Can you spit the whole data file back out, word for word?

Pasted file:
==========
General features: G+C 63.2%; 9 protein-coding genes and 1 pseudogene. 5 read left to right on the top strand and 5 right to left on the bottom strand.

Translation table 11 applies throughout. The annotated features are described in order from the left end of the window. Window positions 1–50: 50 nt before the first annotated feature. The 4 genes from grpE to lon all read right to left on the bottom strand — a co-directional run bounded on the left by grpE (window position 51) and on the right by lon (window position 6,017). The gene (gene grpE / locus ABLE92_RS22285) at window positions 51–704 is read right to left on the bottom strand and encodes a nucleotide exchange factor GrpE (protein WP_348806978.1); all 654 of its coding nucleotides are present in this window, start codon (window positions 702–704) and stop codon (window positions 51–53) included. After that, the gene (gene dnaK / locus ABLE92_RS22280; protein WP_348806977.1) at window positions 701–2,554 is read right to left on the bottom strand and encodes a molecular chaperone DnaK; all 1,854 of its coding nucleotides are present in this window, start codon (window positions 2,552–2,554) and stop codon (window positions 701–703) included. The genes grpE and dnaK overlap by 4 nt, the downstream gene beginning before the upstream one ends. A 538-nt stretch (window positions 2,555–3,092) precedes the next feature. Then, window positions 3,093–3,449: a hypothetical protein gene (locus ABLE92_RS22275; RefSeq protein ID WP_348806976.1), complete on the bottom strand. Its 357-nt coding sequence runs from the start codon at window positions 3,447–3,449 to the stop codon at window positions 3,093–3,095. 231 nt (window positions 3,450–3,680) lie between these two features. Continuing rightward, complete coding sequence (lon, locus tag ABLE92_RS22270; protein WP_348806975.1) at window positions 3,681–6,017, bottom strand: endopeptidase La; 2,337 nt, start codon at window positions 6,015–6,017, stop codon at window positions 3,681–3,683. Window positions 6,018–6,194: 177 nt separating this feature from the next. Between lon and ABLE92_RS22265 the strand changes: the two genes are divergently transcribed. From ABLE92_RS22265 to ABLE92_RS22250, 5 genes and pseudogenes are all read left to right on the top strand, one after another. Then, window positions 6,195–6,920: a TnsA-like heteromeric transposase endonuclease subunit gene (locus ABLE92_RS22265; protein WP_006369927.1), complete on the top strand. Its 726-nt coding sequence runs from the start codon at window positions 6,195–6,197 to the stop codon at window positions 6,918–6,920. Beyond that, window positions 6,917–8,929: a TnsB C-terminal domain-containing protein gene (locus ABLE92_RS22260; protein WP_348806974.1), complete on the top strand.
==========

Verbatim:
General features: G+C 63.2%; 9 protein-coding genes and 1 pseudogene. 5 read left to right on the top strand and 5 right to left on the bottom strand.

Translation table 11 applies throughout. The annotated features are described in order from the left end of the window. Window positions 1–50: 50 nt before the first annotated feature. The 4 genes from grpE to lon all read right to left on the bottom strand — a co-directional run bounded on the left by grpE (window position 51) and on the right by lon (window position 6,017). The gene (gene grpE / locus ABLE92_RS22285) at window positions 51–704 is read right to left on the bottom strand and encodes a nucleotide exchange factor GrpE (protein WP_348806978.1); all 654 of its coding nucleotides are present in this window, start codon (window positions 702–704) and stop codon (window positions 51–53) included. After that, the gene (gene dnaK / locus ABLE92_RS22280; protein WP_348806977.1) at window positions 701–2,554 is read right to left on the bottom strand and encodes a molecular chaperone DnaK; all 1,854 of its coding nucleotides are present in this window, start codon (window positions 2,552–2,554) and stop codon (window positions 701–703) included. The genes grpE and dnaK overlap by 4 nt, the downstream gene beginning before the upstream one ends. A 538-nt stretch (window positions 2,555–3,092) precedes the next feature. Then, window positions 3,093–3,449: a hypothetical protein gene (locus ABLE92_RS22275; RefSeq protein ID WP_348806976.1), complete on the bottom strand. Its 357-nt coding sequence runs from the start codon at window positions 3,447–3,449 to the stop codon at window positions 3,093–3,095. 231 nt (window positions 3,450–3,680) lie between these two features. Continuing rightward, complete coding sequence (lon, locus tag ABLE92_RS22270; protein WP_348806975.1) at window positions 3,681–6,017, bottom strand: endopeptidase La; 2,337 nt, start codon at window positions 6,015–6,017, stop codon at window positions 3,681–3,683. Window positions 6,018–6,194: 177 nt separating this feature from the next. Between lon and ABLE92_RS22265 the strand changes: the two genes are divergently transcribed. From ABLE92_RS22265 to ABLE92_RS22250, 5 genes and pseudogenes are all read left to right on the top strand, one after another. Then, window positions 6,195–6,920: a TnsA-like heteromeric transposase endonuclease subunit gene (locus ABLE92_RS22265; protein WP_006369927.1), complete on the top strand. Its 726-nt coding sequence runs from the start codon at window positions 6,195–6,197 to the stop codon at window positions 6,918–6,920. Beyond that, window positions 6,917–8,929: a TnsB C-terminal domain-containing protein gene (locus ABLE92_RS22260; protein WP_348806974.1), complete on the top strand.